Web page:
I cannot help thinking that it would be even better to find a more natural model to expose the characteristics of the drive to the host. Perhaps some kind of "log-structured-drive". I bet there are going to be all sorts of overheads in the drive's filesystem that negate the increase in the aerial density. After all, shingles only give you about 2x. The long-term performance of any object-addressed drive is also in doubt as the fragmentation mounts.

BTW, a Seagate guy swore to me that Kinetic is not patent-encumbered and that they really want other drive vendors to jump on the bandwagon.

UPDATE: Jeff Darcy brought up HGST on Twitter. The former-Hitachi guys (owned by WD now) do something entirely different: they allow apps, such as Swift object server, to run directly on the drive. It's cute, but does nothing to help the block-addressing API being unsifficient to manage a shingled drive. When software runs on the drive, it still has to talk to the rest of the drive somehow, and HGST did not add a different API to the kernel. All it does is kicking the can down the road and hoping a solution comes along.

UPDATE: Wow even Sage.

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Mental note [08 May 2014|01:25pm]

I went through the architecture manual for Ceph and penciled down a few ideas that could be applied to Swift. The biggest one is that we could benefit from some kind of massive proxy or a PACO setup.

Unfortunately, I see problems with a large PACO. Memcached efficiency will nosedive, for one. But also, how are we going to make sure clients are spread right? There's no cluster map and thus clients can't know which proxy in PACO is closer to the location. In fact we deliberately prevent them from knowing too much. They don't even know cluster's partition size.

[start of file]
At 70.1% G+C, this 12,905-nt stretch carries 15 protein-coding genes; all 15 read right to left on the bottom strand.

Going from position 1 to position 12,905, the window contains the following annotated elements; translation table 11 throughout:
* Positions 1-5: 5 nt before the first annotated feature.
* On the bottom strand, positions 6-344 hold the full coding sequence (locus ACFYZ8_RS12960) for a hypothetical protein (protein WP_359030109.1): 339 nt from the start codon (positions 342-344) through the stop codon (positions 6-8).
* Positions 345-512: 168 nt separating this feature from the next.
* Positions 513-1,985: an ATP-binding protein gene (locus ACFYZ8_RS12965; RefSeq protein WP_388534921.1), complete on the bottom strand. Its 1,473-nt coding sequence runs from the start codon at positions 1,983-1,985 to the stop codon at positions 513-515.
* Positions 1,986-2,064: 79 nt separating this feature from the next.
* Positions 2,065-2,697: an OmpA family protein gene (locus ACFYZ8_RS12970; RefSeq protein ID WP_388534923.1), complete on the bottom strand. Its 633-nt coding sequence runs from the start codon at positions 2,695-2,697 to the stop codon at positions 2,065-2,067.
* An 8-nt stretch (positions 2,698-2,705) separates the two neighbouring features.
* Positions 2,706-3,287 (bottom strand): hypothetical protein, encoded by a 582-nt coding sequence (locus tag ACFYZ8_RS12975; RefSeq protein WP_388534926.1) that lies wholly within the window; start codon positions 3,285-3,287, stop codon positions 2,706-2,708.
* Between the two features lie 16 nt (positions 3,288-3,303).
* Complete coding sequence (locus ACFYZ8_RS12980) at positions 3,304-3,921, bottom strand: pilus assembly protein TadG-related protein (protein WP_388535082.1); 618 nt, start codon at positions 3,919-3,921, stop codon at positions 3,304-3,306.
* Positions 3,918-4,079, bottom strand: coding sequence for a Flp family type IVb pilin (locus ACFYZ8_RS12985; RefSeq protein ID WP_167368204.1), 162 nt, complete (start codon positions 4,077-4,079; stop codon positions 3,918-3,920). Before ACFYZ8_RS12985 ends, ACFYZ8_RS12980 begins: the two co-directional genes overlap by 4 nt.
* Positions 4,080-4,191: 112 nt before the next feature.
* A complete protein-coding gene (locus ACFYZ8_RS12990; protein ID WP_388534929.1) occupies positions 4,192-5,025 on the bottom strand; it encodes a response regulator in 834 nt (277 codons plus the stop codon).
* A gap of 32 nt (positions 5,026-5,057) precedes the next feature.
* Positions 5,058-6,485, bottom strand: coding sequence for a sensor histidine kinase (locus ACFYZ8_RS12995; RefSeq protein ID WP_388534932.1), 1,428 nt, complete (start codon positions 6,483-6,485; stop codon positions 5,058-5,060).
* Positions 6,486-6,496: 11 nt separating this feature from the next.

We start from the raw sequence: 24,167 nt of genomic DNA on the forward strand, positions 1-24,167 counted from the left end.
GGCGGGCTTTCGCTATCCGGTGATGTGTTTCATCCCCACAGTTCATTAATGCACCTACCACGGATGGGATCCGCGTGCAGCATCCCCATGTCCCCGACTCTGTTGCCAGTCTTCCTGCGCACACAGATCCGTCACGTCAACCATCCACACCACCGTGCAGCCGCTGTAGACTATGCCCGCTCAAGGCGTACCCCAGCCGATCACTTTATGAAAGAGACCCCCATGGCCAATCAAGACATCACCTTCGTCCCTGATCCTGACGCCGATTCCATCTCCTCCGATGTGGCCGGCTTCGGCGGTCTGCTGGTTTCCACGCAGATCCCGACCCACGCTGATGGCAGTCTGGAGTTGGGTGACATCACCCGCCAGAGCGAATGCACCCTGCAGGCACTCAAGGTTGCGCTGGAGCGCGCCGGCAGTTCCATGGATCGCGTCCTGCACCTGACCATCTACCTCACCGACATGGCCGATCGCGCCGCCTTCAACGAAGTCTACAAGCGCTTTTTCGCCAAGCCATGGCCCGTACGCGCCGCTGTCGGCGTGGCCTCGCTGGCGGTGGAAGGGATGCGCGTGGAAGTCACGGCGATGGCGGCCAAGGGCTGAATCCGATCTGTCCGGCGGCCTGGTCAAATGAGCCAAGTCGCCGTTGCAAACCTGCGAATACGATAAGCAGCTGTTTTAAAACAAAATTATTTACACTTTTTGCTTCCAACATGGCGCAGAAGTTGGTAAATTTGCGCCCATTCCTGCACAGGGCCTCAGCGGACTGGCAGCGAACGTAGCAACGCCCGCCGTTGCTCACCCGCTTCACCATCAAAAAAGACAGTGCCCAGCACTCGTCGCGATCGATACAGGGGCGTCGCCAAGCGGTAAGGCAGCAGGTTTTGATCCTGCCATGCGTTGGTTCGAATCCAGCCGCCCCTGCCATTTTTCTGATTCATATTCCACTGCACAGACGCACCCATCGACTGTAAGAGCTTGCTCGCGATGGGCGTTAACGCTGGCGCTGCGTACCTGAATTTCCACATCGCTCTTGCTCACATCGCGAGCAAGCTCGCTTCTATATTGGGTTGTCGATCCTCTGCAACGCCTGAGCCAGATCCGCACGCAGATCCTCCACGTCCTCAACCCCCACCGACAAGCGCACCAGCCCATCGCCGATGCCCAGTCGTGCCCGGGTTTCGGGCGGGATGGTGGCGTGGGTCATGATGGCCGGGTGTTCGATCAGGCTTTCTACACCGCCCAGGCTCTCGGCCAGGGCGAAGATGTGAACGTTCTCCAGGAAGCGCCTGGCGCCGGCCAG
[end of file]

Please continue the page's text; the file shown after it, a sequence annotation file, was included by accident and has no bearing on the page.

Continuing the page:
The reason this matters is that I feel that EC should increase requirements for CPU on proxies, which are CPU bound in most clusters already. Of course what I feel may not be what actually occurs, so maybe it does not matter.

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Get off my lawn [01 May 2014|12:19pm]

My only contact with Erasure Codes previously was in the field of data transmission (naturally). While a student at Lomonosov MSU, I worked in a company that developed a network for PCs, called "Micross" and led by Andrey Kinash, IIRC. Originally it ran on top of MS-DOS 3.30, and was ported to 4.01 and later versions over time.

Ethernet was absurdly expensive in the country back in the 1985, so the hardware used the built-in serial. A small box with a relay attached the PC to a ring, where a software token was circulated. Primary means of keeping the ring integrity was the relay, controlled by the DTR signal. In case that was not enough, the system implemented a double-ring isolation not unlike FDDI's.

The baud rate was 115.2 kbit/s, and that interfered with the MS-DOS. I should note that notionally the system permitted data transfer while PCs ran usual office applications. But even if PC was otherwise idle, a hit by the system timer would block out interrupts long enough to drop 2 or 3 characters. Solution was to implement a kind of erasure coding, which recovered not only corruption, but also a loss of data. The math and implementation in Modula 2 were done by Mr. Vladimir Roganov.

I remember that at the time, the ability to share directories over LAN without a dedicated server was most impressive to the customers, but I thought that the Roganov's EC was perhaps the most praiseworthy, from nerdiness perspective. Remember that all of that ran on a 12 MHz 80286.

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gEDA [26 Apr 2014|07:41pm]

For the next stage, I switched from Fritzing to gEDA and was much happier for it. Certainly, gEDA is old-fashioned. The UI of gschem is really weird, and even has problems dealing with click-to-focus. But it works.

I put the phase onto a Veroboard, as I'm not ready to deal with ordering PCBs yet.

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VPN versus DNS [28 Mar 2014|12:26pm]